3D Analysis of Phase Separation in Ferritic Stainless Steels

  • Joakim Odqvist
  • Jing Zhou
  • Wei Xiong
  • Peter Hedström
  • Mattias Thuvander
  • Malin Selleby
  • John Ågren

Abstract

The embrittlement of ferritic stainless steels during low temperature aging is attributed to the phase separation with Fe and Cr demixing. The small scale of the decomposed structure with only minor compositional fluctuations and short distances between the enriched and depleted regions has been a challenge for quite some time. A wide selection of experimental and modeling tools have been used to quantify these types of structures. These analyses often focus on rather late stages of decomposition where the mechanical properties are already seriously affected. The recent advance in 3D tools like phase-field and atom probe tomography have created a need for good quantitative procedures of evaluating the structure and also to link results from the continuum approach to the individual atom measurements. This work aims at addressing this need.

Keywords

Phase separation Atom Probe Tomography Phase-field modeling 

Preview

Unable to display preview. Download preview PDF.

Unable to display preview. Download preview PDF.

References

  1. [1]
    J. M. Hyde, M. K. Miller, M. G. Hetherington, A. Cerezo, G. D. W. Smith and C. M. Elliott, “Spinodal decomposition in Fe-Cr alloys: experimental study at the atomic level and comparison with computer models — II. Development of domain size and composition amplitude”, Acta Metall. Mater., 43 (1995), 3385–3401.CrossRefGoogle Scholar
  2. [2]
    W. Xiong, K. Asp Grönhagen, J. Ågren, M. Selleby, J. Odqvist and Q. Chen, “Investigation of spinodal decomposition in Fe-Cr alloys: Calphad modeling and phase field simulation”, Solid State Phenom. 172–174 (2011), 1060–1065.CrossRefGoogle Scholar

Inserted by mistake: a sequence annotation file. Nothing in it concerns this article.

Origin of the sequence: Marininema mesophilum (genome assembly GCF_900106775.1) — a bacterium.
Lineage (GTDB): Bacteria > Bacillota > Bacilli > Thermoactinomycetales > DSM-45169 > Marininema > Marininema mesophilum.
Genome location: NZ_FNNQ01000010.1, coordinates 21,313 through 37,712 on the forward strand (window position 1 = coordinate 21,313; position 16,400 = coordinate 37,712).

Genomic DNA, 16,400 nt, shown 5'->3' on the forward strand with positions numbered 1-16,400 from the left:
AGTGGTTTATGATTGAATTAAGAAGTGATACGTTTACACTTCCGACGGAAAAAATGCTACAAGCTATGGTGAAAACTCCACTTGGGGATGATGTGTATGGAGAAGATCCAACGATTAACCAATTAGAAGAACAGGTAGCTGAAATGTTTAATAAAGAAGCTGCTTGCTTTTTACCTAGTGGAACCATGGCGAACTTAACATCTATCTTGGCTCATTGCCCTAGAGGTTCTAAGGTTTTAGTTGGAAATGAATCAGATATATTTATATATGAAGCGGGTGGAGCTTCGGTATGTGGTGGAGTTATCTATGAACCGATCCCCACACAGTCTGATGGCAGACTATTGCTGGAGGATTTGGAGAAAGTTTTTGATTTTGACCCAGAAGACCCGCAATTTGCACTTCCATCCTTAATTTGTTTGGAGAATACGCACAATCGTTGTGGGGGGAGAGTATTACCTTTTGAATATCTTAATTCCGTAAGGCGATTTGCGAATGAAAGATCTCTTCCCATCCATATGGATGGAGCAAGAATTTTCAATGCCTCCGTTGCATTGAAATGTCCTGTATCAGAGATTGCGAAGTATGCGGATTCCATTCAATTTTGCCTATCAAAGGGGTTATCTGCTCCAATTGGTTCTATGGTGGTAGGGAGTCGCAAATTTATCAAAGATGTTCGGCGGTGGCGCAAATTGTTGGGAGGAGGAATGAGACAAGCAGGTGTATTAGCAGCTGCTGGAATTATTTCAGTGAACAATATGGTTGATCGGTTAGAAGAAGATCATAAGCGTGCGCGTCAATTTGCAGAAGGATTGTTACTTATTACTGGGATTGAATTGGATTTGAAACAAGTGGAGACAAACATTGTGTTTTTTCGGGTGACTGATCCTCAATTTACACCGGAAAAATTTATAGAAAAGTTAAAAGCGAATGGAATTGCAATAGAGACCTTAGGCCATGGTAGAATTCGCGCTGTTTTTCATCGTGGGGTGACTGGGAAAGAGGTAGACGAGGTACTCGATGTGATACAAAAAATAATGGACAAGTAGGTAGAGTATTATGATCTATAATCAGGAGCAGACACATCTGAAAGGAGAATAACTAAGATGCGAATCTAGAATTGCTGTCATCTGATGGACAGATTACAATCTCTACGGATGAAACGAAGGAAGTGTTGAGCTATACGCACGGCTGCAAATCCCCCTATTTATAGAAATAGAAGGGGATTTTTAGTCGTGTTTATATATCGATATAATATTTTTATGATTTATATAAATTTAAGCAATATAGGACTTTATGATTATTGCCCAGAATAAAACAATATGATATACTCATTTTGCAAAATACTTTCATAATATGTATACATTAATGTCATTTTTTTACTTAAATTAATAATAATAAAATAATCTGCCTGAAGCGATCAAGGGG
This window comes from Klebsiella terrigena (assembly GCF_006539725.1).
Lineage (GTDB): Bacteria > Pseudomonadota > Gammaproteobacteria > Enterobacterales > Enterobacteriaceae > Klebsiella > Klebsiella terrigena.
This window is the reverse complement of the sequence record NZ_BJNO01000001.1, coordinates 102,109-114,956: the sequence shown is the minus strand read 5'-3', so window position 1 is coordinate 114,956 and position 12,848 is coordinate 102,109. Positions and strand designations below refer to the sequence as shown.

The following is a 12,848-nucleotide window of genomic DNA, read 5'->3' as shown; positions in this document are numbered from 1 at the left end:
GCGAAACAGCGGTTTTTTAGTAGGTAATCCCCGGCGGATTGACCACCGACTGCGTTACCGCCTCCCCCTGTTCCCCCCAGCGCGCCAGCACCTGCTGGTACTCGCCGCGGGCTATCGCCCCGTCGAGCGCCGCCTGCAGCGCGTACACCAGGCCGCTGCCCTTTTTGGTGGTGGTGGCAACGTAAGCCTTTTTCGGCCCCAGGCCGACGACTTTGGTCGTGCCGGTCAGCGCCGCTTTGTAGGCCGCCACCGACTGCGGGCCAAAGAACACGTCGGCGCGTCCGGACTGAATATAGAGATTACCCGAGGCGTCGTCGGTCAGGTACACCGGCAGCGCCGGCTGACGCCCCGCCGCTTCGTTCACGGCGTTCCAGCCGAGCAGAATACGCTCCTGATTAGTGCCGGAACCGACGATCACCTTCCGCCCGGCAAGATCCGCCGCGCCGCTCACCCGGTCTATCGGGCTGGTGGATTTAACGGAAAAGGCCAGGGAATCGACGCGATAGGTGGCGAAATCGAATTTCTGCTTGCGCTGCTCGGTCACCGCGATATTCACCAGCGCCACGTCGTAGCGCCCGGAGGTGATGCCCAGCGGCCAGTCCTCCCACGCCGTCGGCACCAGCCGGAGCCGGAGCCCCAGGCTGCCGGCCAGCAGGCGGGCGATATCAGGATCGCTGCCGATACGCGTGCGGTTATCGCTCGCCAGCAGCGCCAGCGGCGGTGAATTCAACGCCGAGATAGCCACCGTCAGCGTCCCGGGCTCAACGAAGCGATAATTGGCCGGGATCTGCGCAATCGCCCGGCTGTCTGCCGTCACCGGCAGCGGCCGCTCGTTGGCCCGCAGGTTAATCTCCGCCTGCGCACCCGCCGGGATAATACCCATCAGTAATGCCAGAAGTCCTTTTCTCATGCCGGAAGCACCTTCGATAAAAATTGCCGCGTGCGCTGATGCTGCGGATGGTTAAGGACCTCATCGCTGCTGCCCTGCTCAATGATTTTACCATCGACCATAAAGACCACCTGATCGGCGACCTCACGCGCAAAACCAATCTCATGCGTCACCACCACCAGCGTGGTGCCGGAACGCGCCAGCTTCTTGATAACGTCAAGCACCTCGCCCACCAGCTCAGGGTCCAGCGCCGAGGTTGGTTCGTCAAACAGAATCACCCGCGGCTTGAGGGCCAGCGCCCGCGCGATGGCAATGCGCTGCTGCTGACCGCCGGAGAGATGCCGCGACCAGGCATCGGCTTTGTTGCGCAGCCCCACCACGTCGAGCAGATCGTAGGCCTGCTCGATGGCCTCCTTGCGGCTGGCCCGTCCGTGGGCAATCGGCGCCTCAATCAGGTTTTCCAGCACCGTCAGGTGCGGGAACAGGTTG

3. [3]
    W. Xiong, P. Hedström, M. Selleby, J. Odqvist, M. Thuvander and Q. Chen, “An improved thermodynamic modeling of the Fe-Cr system down to zero Kelvin coupled with key experiments”, Calphad, 35 (2011), 355–366.CrossRefGoogle Scholar
  4. [4]
    P. Hedström, S. Bagsheikhi, P. Liu and J. Odqvist, “A phase-field and electron microscopy study of phase separation in Fe-Cr”, Mater. Sci. Eng. A, 534 (2012), 552–556.CrossRefGoogle Scholar
  5. [5]
    M.K. Miller and E.A. Kenik, “Atom Probe Tomography: A technique for nanoscale characterization”, Microsc. Microanal., 10 (2004), 336–341.CrossRefGoogle Scholar
  6. [6]
    J.W. Cahn and J. E. Hilliard, “Free energy of a nonuniform system. I. Interfacial energy”, J. Chem. Phys., 28 (1958), 258–267.CrossRefGoogle Scholar
  7. [7]
    J. W. Cahn, ”On spinodal decomposition”, Acta Met., 9 (1961), 795–801.CrossRefGoogle Scholar
  8. [8]
    C. Pareige, M. Roussel, S. Novy, V. Kuksenko, P. Olsson, C. Domain and P. Pareige, “Kinetic study of phase transformation in a highly concentrated Fe-Cr alloy: Monte Carlo simulation versus experiements”, Acta Mater., 59 (2011), 2404–2411.CrossRefGoogle Scholar
  9. [9]
    M. Kendall, A. Stuart and J. K. Ord: The Advanced Theory of Statistics (4th Ed. Griffin & Box, London, 1983).Google Scholar
  10. [10]
    J.-O Andersson and J. Ågren, “Models for numerical treatment of multicomponent diffusion in simple phases”, J. App. Phys., 72 (1992), 1350–1355.CrossRefGoogle Scholar
  11. [11]
    L.Q. Chen and J. Shen, “Applications of semi-implicit Fourier-spectral method to phase field equations”, Comp. Phys. Comm., 108 (1998), 147–158.CrossRefGoogle Scholar
  12. [12]
    W. Xiong and J. Ågren, unpublished research, 2012.Google Scholar
  13. [13]
    M. Hillert, “A solid-solution model for inhomogeneous systems”, Acta Met., 9 (1961), 525–535.CrossRefGoogle Scholar

Copyright information

© TMS (The Minerals, Metals & Materials Society) 2012

Authors and Affiliations

  • Joakim Odqvist
    • 1
  • Jing Zhou
    • 1
  • Wei Xiong
    • 1
  • Peter Hedström
    • 1
  • Mattias Thuvander
    • 2
  • Malin Selleby
    • 1
  • John Ågren
    • 1
  1. 1.Department of Materials Science and EngineeringKTH Royal Institute of TechnologyStockholmSweden
  2. 2.Department of Applied PhysicsChalmers University of TechnologyGöteborgSweden

Personalised recommendations